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EUROPE : Former KGB Takes Aim at Norway Environmentalists

October 28, 1995|SONNI EFRON | TIMES STAFF WRITER

MOSCOW — A campaign by the former KGB against a Norwegian environmental group that has been documenting radioactive contamination in Russia's far north is raising fresh concerns about the expanded powers of the revamped Russian intelligence agency.

The Federal Security Service, now known by the acronym FSB, has accused Oslo-based Bellona of espionage under cover of its environmental research. Bellona insists that its work is based purely on open sources and says that the FSB campaign is aimed at putting an end to Russia's brief period of glasnost on nuclear issues.

"It's an election campaign now, and the people who are against openness and democracy are fighting this fight," said Bellona's managing director, Frederic Hauge.

Bellona is an odd target for the Russian authorities' ire. Unlike the better-known environmental group Greenpeace, Bellona's approach is low-key and non-confrontational. Activists have sought to win the trust and respect of Russian authorities and to jointly find solutions to Arctic environmental problems, rather than publicly lambasting Russia for its ecological trespasses.

The Norwegians have been traveling to Russia since 1989 to study their neighbor's nuclear waste problem, and they now have an office in the Arctic port city of Murmansk, home to the Russian Northern Fleet.

After extensive research into radioactive waste storage and dumping, nuclear power plant operations and nuclear test explosions, a Bellona physicist and activist published their findings in a 1994 report, "Sources of Radioactive Contamination in Murmansk and Arkhangelsk Counties." The report was hailed as the most accurate and comprehensive study of one of the Soviet Union's worst environmental problems.

The group had completed a draft of an updated, more detailed report--and had circulated copies to Russian government agencies to solicit pre-publication comment--when FSB agents raided its offices Oct. 5. Agents confiscated computers, diskettes, cameras and more than 400 copies of the 1994 report, published in Russian as well as Norwegian and English.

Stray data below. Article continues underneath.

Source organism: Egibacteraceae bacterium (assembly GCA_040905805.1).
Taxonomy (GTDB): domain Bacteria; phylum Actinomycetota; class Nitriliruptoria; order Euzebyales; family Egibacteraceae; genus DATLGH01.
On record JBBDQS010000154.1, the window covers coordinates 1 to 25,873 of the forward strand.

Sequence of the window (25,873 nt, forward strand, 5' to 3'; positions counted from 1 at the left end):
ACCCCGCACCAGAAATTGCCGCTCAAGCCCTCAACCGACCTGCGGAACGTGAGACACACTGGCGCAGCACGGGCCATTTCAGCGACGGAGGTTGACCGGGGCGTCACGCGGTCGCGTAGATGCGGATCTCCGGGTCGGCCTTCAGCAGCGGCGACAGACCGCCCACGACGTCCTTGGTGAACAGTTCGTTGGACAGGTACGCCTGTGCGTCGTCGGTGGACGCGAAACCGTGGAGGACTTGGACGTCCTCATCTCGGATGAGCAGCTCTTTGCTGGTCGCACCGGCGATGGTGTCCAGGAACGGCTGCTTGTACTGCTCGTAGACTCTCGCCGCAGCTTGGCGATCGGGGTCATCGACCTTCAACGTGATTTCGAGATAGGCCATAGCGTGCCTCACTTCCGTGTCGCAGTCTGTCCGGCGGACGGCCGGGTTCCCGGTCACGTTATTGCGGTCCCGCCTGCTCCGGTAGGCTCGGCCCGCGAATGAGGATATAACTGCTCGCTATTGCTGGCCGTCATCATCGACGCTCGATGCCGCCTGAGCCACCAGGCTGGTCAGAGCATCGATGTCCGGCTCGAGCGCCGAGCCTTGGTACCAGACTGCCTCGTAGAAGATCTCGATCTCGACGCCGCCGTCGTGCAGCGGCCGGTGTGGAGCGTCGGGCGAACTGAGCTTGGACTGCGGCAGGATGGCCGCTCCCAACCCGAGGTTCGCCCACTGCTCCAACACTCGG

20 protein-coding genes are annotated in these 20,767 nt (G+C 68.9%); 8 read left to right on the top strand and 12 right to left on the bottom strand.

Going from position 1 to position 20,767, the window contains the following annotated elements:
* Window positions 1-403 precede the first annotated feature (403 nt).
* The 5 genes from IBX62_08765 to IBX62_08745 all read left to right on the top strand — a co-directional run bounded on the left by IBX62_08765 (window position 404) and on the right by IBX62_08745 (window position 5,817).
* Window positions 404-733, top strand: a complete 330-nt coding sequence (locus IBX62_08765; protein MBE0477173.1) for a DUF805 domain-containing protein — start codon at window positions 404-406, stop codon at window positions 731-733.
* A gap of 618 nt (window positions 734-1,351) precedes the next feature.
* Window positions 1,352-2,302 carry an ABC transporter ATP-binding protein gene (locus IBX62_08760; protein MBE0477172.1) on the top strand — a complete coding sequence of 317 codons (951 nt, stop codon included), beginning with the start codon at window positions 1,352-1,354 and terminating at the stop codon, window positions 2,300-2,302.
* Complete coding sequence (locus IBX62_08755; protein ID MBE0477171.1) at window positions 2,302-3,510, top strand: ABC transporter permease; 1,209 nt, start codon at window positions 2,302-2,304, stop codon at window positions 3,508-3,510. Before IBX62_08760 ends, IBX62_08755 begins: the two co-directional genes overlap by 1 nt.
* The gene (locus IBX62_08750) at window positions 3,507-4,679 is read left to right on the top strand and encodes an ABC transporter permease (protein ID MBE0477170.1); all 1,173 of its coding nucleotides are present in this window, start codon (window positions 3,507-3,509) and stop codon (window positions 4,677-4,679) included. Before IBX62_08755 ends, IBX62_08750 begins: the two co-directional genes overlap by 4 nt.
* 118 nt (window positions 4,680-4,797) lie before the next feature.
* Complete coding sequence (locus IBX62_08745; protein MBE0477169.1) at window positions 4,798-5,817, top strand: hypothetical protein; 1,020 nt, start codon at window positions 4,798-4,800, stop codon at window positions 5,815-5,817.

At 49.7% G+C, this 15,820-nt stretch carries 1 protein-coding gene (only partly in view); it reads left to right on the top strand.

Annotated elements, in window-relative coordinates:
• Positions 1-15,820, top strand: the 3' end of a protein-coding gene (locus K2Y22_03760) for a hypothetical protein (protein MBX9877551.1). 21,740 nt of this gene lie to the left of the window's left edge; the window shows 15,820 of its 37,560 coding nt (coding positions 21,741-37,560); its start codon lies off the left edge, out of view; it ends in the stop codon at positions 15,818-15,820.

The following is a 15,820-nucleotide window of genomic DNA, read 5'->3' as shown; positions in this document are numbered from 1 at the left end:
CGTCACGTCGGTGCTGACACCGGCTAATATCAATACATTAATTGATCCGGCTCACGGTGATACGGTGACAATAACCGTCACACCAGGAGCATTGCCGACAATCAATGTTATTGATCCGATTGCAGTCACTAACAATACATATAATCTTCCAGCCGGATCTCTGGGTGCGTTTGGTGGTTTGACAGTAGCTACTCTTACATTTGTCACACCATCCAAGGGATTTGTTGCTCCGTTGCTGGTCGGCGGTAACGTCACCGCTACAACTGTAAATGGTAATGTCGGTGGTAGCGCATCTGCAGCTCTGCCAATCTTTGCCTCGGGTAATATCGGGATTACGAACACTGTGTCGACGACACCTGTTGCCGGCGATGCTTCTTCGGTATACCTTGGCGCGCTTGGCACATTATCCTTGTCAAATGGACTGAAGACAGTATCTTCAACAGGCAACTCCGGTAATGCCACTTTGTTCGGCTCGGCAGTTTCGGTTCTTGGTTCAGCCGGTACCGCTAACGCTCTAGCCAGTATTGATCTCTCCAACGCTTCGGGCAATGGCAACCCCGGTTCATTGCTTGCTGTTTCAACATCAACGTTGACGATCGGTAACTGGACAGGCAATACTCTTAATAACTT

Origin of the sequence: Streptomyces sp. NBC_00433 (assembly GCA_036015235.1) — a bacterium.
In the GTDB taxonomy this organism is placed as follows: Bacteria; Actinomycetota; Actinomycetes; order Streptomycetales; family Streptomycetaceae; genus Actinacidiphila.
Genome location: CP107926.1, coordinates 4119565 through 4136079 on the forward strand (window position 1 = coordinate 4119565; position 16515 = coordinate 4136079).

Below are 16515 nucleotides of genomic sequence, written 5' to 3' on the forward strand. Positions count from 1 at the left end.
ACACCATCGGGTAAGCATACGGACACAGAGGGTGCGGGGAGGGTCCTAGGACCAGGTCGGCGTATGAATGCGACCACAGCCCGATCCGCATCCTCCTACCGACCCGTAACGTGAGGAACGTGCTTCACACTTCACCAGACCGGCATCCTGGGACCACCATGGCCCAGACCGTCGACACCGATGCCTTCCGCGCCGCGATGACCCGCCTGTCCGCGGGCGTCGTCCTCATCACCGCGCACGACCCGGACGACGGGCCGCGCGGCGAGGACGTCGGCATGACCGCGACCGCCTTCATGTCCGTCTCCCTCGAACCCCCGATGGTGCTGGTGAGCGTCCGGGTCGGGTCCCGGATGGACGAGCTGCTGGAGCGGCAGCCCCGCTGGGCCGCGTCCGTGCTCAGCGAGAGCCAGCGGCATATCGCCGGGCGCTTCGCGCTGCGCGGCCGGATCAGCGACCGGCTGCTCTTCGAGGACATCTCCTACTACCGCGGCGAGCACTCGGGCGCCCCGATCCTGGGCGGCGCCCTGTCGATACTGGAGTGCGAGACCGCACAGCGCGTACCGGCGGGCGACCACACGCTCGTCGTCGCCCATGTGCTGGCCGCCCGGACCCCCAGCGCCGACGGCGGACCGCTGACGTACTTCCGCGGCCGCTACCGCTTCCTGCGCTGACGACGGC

The FSB confirmed that it has since interrogated a number of Bellona employees, collaborators and contacts in Murmansk and St. Petersburg and searched several private apartments.

"Materials containing secret information on the Northern Fleet were discovered and confiscated," the agency asserted in a statement. "At present, the FSB is establishing the circle of people involved in disclosing this information."

Among the Russians whose homes were searched were a rear admiral who had supplied non-classified information about the history of the Northern Fleet and an expert in nuclear waste storage. The storage expert had a clearance from the Russian Atomic Energy Ministry to supply information on radioactive storage on the Kola Peninsula, according to Bellona.

No one has been charged. The agency declines to say what state secrets have been divulged or what law Bellona or its contacts have broken. But a criminal case has been opened, an FSB spokesman confirmed.

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Bellona says the FSB activity violates the new Russian constitution, which states that information on emergencies and catastrophes that threaten the safety of citizens as well as information on the environment, health and demography may not be classified.

"Bellona can think what they want, but the fact remains: They were disclosing secret information," retorted Yevgeny V. Lukin, chief FSB spokesman in St. Petersburg.

In April, Russian President Boris N. Yeltsin broadened the powers of the security services to allow searches without warrants and to legalize wiretapping and other measures. Russian officials have complained fiercely of late about allegedly stepped-up Western spying here. Among those accused of snooping are philanthropist George Soros, Pepperdine University and a U.S. military officer caught taking measurements near a nuclear plant while on an ecological expedition.

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